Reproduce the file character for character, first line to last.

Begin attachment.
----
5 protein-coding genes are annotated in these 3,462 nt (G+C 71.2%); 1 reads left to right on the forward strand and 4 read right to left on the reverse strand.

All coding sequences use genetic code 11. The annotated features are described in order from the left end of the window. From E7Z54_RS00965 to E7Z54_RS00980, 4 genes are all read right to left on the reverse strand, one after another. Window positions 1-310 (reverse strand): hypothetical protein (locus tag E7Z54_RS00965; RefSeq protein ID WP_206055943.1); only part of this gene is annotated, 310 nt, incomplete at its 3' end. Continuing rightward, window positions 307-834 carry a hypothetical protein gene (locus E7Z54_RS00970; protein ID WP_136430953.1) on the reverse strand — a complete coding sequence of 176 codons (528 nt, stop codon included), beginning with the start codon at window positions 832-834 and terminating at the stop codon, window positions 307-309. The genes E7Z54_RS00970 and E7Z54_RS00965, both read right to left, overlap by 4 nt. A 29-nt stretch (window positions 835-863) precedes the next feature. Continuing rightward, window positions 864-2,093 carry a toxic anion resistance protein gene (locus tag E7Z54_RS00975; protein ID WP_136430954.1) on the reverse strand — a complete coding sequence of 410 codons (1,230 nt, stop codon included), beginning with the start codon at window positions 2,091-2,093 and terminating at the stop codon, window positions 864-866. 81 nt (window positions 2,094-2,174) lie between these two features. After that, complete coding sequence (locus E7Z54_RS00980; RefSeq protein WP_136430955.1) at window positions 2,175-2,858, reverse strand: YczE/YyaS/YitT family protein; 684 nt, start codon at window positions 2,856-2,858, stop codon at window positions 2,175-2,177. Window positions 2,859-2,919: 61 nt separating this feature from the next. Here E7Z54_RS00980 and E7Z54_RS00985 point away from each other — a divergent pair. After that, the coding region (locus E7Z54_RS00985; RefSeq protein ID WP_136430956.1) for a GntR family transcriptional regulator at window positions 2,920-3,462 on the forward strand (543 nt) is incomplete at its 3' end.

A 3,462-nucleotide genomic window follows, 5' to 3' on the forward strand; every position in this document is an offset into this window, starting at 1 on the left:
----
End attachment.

5 protein-coding genes are annotated in these 3,462 nt (G+C 71.2%); 1 reads left to right on the forward strand and 4 read right to left on the reverse strand.

All coding sequences use genetic code 11. The annotated features are described in order from the left end of the window. From E7Z54_RS00965 to E7Z54_RS00980, 4 genes are all read right to left on the reverse strand, one after another. Window positions 1-310 (reverse strand): hypothetical protein (locus tag E7Z54_RS00965; RefSeq protein ID WP_206055943.1); only part of this gene is annotated, 310 nt, incomplete at its 3' end. Continuing rightward, window positions 307-834 carry a hypothetical protein gene (locus E7Z54_RS00970; protein ID WP_136430953.1) on the reverse strand — a complete coding sequence of 176 codons (528 nt, stop codon included), beginning with the start codon at window positions 832-834 and terminating at the stop codon, window positions 307-309. The genes E7Z54_RS00970 and E7Z54_RS00965, both read right to left, overlap by 4 nt. A 29-nt stretch (window positions 835-863) precedes the next feature. Continuing rightward, window positions 864-2,093 carry a toxic anion resistance protein gene (locus tag E7Z54_RS00975; protein ID WP_136430954.1) on the reverse strand — a complete coding sequence of 410 codons (1,230 nt, stop codon included), beginning with the start codon at window positions 2,091-2,093 and terminating at the stop codon, window positions 864-866. 81 nt (window positions 2,094-2,174) lie between these two features. After that, complete coding sequence (locus E7Z54_RS00980; RefSeq protein WP_136430955.1) at window positions 2,175-2,858, reverse strand: YczE/YyaS/YitT family protein; 684 nt, start codon at window positions 2,856-2,858, stop codon at window positions 2,175-2,177. Window positions 2,859-2,919: 61 nt separating this feature from the next. Here E7Z54_RS00980 and E7Z54_RS00985 point away from each other — a divergent pair. After that, the coding region (locus E7Z54_RS00985; RefSeq protein ID WP_136430956.1) for a GntR family transcriptional regulator at window positions 2,920-3,462 on the forward strand (543 nt) is incomplete at its 3' end.

A 3,462-nucleotide genomic window follows, 5' to 3' on the forward strand; every position in this document is an offset into this window, starting at 1 on the left: